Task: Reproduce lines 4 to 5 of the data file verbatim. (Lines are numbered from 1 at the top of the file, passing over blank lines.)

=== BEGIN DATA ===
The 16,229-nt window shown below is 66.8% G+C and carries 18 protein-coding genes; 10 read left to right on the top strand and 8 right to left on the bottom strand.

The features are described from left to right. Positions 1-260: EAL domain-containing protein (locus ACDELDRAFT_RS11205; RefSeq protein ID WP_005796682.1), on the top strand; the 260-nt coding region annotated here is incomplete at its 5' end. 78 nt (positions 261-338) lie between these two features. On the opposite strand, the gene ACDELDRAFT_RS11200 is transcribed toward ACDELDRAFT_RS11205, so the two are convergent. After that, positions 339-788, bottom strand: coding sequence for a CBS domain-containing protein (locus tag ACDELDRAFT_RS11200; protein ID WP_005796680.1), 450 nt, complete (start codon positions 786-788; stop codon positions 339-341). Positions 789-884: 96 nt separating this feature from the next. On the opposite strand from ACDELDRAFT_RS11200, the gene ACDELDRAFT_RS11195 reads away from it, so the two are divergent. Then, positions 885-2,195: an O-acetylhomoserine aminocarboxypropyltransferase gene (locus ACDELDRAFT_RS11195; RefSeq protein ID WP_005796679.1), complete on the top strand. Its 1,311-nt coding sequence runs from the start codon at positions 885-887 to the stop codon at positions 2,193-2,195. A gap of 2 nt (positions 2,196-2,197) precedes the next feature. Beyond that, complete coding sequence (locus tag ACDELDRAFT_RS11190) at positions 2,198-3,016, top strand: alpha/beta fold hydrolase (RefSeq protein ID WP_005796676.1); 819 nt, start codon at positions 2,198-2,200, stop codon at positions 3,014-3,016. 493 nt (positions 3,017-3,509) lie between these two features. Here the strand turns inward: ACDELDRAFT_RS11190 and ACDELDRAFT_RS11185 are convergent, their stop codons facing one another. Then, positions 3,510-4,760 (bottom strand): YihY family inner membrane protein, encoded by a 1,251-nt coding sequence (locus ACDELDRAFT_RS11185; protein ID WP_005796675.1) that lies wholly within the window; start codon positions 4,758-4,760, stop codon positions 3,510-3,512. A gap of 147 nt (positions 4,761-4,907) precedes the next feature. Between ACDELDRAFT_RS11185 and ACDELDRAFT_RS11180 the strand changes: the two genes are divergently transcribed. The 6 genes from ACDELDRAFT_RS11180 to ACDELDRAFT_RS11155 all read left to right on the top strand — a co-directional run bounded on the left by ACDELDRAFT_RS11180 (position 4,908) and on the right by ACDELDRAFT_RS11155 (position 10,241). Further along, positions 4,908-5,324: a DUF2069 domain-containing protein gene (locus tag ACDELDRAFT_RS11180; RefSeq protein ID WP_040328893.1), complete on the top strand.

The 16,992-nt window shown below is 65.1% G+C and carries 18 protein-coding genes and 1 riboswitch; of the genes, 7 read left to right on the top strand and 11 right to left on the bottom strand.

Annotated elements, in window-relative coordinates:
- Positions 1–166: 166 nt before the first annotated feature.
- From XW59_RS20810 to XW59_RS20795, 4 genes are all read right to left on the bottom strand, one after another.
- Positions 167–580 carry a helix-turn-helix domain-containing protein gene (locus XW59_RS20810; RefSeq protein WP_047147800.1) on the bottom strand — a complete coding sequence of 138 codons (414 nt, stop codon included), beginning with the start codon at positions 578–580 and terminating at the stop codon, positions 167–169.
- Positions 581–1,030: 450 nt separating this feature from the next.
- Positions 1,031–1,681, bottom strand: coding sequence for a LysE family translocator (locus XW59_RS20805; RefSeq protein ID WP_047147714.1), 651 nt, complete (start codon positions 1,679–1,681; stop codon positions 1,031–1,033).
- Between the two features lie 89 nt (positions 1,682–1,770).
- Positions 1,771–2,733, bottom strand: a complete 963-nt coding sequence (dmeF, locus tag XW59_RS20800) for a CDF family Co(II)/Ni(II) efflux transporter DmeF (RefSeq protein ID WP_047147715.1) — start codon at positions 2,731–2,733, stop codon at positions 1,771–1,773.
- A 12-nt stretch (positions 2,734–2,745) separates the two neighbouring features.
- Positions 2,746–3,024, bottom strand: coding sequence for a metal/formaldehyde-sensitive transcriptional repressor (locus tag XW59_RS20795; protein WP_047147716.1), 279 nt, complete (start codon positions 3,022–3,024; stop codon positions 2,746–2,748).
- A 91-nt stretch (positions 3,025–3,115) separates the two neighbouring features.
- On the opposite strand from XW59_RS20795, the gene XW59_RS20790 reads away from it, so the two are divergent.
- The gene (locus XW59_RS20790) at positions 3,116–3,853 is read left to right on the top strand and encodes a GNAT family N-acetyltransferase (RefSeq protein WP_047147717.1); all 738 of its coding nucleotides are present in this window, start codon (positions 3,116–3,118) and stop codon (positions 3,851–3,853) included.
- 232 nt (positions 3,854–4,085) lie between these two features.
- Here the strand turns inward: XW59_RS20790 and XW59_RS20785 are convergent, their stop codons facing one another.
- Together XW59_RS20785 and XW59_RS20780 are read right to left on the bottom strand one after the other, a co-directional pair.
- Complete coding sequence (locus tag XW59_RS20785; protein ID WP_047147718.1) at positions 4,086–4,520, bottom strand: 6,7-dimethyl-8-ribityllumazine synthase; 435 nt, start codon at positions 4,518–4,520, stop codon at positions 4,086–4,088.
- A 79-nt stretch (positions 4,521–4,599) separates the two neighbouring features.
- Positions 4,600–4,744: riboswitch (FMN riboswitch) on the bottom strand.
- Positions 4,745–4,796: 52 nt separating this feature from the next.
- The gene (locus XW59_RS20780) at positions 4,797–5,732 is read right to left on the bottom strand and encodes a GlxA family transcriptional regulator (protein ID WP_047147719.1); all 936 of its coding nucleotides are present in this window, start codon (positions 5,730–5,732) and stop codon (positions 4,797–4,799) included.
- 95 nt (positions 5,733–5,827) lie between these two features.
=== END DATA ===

Annotated elements, in window-relative coordinates:
- Positions 1–166: 166 nt before the first annotated feature.